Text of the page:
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The U.S. space agency announced Wednesday that astronauts landing on the moon later this decade could wear new space suits made by Axiom Space and Collins Aerospace through NASA’s Artemis program.
Clothing for living and working at the International Space Station will be worn by crew members. The Orbit Laboratory is not only a testing ground for space exploration, but also new technology.
The contracts were awarded by NASA as part of its strategy to develop business partnerships.
Both companies were selected to create the next generation of spacesuits. Depending on how both companies offer clothing and their aerospace capabilities, one company can beat the other. This flexibility is structured as work rewards as both companies progress through product development.
“Through these awards, NASA and our allies will create advanced, reliable spacecraft that will allow humans to explore the universe like never before,” Vanessa Vichy, director of NASA’s Johnson Space Center in Houston, said in a statement.
“By collaborating with industry, we are actively developing the technology needed to keep Americans on the path to successful discovery at the International Space Station, with the aim of exploring the lunar surface.”
The Artemis Project It aims to land the first woman and first person of color on the Moon’s South Pole by 2025, probably preparing to send humans to Mars.
NASA experts have developed the technical and safety standards required for space wear. Axiom Space and Collins Aerospace will design, manufacture and manufacture costumes and equipment for astronauts and Artemis astronauts.
“The current space suite has been the backbone of the agency for 40 years and has helped maintain, operate and build the International Space Station,” said Tina Condella, Operations Coordinator for NASA’s International Space Station Project.
“We will make a systematic transition from our current space suit to the new space suit. We look forward to working with vendors as partners, bringing the International Space Station and their space suit to the modern age, and then assisting the agency on its way to the moon.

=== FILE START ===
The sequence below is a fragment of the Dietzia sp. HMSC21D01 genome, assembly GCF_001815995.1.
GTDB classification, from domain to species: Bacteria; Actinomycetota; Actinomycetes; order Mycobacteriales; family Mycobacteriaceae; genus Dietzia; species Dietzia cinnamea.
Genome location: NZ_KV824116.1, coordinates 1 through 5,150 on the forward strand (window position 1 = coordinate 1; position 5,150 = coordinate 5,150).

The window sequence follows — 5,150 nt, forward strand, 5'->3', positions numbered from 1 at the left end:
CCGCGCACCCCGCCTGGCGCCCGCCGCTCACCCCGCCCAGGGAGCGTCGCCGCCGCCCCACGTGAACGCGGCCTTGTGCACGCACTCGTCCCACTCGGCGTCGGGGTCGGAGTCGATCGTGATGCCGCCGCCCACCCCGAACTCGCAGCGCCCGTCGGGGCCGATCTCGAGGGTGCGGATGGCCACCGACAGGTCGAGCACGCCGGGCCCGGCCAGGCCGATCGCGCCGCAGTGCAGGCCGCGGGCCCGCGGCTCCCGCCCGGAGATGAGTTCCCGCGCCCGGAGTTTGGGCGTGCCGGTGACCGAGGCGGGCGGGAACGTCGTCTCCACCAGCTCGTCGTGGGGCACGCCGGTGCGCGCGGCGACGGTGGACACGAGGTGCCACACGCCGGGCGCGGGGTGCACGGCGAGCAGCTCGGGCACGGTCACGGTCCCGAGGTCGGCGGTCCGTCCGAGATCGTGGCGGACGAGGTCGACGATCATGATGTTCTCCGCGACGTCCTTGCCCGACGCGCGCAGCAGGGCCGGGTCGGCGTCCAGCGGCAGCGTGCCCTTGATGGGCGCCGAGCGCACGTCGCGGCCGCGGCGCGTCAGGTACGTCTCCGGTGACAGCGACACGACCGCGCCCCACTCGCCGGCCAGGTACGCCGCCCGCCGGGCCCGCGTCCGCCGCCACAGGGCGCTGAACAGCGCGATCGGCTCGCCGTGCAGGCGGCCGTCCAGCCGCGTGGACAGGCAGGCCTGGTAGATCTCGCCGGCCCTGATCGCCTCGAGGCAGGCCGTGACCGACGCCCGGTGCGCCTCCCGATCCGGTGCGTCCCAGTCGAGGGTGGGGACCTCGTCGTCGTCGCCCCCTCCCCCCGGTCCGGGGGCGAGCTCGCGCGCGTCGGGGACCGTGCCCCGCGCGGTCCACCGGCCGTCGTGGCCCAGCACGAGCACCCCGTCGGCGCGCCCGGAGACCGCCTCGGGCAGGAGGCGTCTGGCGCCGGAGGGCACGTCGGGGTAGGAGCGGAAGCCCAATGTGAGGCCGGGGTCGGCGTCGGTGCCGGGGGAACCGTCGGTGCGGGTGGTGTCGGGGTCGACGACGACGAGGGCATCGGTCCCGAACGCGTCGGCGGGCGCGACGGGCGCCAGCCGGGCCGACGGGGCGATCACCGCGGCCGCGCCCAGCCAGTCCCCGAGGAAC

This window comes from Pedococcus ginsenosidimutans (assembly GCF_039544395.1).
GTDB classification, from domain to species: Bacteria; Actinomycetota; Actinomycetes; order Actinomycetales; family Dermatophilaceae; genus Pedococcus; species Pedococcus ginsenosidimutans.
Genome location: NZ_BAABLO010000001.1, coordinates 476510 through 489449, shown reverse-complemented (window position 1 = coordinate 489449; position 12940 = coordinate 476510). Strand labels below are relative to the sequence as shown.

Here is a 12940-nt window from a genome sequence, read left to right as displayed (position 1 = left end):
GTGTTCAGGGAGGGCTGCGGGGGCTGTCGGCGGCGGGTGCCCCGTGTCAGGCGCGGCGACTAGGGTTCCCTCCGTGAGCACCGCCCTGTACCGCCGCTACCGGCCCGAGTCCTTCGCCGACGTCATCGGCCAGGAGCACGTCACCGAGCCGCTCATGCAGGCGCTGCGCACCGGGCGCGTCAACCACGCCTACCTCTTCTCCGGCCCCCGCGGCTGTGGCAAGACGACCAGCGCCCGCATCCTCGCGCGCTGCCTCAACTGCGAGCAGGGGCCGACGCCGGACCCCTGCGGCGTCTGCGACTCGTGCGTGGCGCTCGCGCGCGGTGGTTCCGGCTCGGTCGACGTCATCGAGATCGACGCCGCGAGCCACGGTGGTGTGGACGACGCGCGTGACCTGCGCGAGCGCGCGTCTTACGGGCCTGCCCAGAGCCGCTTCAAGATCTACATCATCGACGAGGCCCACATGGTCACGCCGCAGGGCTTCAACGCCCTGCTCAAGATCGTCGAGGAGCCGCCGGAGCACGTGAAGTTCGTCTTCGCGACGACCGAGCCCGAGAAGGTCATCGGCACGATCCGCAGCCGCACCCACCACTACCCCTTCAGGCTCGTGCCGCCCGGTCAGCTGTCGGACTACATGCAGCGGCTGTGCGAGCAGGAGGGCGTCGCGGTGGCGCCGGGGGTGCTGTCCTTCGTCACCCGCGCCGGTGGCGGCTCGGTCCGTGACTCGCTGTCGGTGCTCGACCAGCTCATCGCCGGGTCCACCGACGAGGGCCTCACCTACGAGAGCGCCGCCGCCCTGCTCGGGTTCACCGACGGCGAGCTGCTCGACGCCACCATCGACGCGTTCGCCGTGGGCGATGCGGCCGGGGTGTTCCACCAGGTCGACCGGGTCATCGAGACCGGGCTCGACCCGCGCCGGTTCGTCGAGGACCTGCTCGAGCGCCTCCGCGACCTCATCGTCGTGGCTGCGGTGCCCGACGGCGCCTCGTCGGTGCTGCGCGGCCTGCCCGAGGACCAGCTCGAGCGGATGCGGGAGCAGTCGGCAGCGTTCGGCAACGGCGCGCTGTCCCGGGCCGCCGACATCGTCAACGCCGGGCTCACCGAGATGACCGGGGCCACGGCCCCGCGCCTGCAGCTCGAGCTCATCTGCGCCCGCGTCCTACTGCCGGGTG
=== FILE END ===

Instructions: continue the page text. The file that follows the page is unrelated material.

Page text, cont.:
These dresses should be ready by mid-2020. New clothes and their capabilities will help explore the moon more than ever before, said Lindsay Itzison, director of NASA’s ExtraVahicular Function and Human Surface Movement program.
“We can test these capabilities, and they will be tested before our astronauts can be used in orbit or on the moon,” Wise said.
In the first steps both companies provide clothing for demonstrating outside the space station and for the Artemis III landing on the lunar surface.
“Our business partnerships will help achieve human research goals,” said Mark Kerasek, co-director of NASA’s Artemis Campaign Development Division.
“We look forward to using these services to stay in NASA’s low Earth orbit and for our next achievement of sending American astronauts back to the lunar surface.”
These agreements support everything needed for space travel until 2034. The company shares aircraft and ground test data from previous space missions, as well as NASA’s Exploration of Extravecular Mobility, a unit development program, with Axiom Space and Collins Aerospace.
Previously, the development plan designed the cases.
NASA Inspector General Paul K. The Martin 2021 report stated that the agency’s goal of sending U.S. astronauts back to the moon by 2024 could not be achieved due to significant delays in space suit development.
Although NASA will spend more than $ 1 billion on next-generation space suits, Martin concludes that “these suits will not be ready to fly anytime soon until April 2025” and will last “many, many years.”
“I think all of these data help reduce risk and accelerate this transition in the entrepreneurial community,” said Laura Gearney, director of NASA’s ExtraVahicular Operations and Human Surface Movement program.
According to officials, the maximum possible contract value for all work orders placed is $ 3.5 billion.
“We help not only achieve NASA’s goals, but also support and promote the growing aerospace economy, so that in the future NASA’s additional vehicle operations will be limited to the range of customers they can purchase, not just services.” Itsison said.
Both companies have invested their own money in suit development and own space clothing.
“The public-private partnership is really an advantage for NASA and will allow them to gain the ability to use it, and then they will have it, so they can offer it to non-NASA clients,” Wise said.
“So it’s a joint venture, in which we each get something.”
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